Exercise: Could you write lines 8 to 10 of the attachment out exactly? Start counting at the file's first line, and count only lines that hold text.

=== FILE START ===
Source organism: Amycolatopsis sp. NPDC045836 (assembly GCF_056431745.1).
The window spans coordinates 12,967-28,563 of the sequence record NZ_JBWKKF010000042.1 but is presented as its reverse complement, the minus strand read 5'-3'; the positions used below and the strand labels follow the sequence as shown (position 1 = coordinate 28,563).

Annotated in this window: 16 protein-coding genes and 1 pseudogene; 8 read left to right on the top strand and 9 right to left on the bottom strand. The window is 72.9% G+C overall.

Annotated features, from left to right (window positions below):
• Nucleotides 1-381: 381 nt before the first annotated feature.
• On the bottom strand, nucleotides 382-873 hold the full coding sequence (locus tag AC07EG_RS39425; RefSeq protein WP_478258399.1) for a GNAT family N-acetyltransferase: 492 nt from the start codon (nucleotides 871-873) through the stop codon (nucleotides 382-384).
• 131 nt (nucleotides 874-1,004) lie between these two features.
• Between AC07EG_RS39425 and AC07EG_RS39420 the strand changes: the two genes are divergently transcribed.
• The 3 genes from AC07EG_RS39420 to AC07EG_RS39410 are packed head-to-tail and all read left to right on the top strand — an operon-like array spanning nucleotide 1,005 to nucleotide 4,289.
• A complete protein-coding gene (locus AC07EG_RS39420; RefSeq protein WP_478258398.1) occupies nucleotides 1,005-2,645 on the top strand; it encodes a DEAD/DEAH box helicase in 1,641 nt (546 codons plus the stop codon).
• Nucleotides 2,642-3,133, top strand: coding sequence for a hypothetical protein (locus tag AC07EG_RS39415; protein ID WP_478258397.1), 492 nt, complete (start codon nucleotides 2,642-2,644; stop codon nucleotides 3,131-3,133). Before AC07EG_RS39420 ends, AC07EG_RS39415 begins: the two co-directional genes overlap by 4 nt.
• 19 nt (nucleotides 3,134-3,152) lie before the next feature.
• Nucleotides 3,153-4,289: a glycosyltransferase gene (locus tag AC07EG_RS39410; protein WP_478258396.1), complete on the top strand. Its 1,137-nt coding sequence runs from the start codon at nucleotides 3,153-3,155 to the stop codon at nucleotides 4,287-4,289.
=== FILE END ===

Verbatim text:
• Between AC07EG_RS39425 and AC07EG_RS39420 the strand changes: the two genes are divergently transcribed.
• The 3 genes from AC07EG_RS39420 to AC07EG_RS39410 are packed head-to-tail and all read left to right on the top strand — an operon-like array spanning nucleotide 1,005 to nucleotide 4,289.
• A complete protein-coding gene (locus AC07EG_RS39420; RefSeq protein WP_478258398.1) occupies nucleotides 1,005-2,645 on the top strand; it encodes a DEAD/DEAH box helicase in 1,641 nt (546 codons plus the stop codon).